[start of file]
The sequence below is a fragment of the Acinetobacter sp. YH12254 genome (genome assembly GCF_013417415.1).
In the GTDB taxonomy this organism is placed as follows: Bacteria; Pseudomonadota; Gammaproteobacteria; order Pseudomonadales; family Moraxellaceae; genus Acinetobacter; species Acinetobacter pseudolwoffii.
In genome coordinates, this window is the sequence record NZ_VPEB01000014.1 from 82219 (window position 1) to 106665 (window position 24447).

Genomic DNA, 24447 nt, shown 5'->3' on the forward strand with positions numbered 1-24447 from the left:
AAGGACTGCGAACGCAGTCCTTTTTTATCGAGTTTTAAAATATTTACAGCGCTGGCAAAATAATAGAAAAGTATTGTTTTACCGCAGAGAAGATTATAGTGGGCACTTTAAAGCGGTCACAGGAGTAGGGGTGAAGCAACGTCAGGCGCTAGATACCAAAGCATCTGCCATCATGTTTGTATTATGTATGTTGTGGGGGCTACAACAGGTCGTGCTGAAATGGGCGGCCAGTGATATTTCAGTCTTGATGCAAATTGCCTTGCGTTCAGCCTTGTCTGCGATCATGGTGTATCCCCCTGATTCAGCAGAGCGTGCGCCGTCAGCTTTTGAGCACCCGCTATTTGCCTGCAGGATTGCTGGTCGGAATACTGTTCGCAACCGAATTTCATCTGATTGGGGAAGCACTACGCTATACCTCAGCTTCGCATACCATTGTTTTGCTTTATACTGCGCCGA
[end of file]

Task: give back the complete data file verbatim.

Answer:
The sequence below is a fragment of the Acinetobacter sp. YH12254 genome (genome assembly GCF_013417415.1).
In the GTDB taxonomy this organism is placed as follows: Bacteria; Pseudomonadota; Gammaproteobacteria; order Pseudomonadales; family Moraxellaceae; genus Acinetobacter; species Acinetobacter pseudolwoffii.
In genome coordinates, this window is the sequence record NZ_VPEB01000014.1 from 82219 (window position 1) to 106665 (window position 24447).

Genomic DNA, 24447 nt, shown 5'->3' on the forward strand with positions numbered 1-24447 from the left:
AAGGACTGCGAACGCAGTCCTTTTTTATCGAGTTTTAAAATATTTACAGCGCTGGCAAAATAATAGAAAAGTATTGTTTTACCGCAGAGAAGATTATAGTGGGCACTTTAAAGCGGTCACAGGAGTAGGGGTGAAGCAACGTCAGGCGCTAGATACCAAAGCATCTGCCATCATGTTTGTATTATGTATGTTGTGGGGGCTACAACAGGTCGTGCTGAAATGGGCGGCCAGTGATATTTCAGTCTTGATGCAAATTGCCTTGCGTTCAGCCTTGTCTGCGATCATGGTGTATCCCCCTGATTCAGCAGAGCGTGCGCCGTCAGCTTTTGAGCACCCGCTATTTGCCTGCAGGATTGCTGGTCGGAATACTGTTCGCAACCGAATTTCATCTGATTGGGGAAGCACTACGCTATACCTCAGCTTCGCATACCATTGTTTTGCTTTATACTGCGCCGA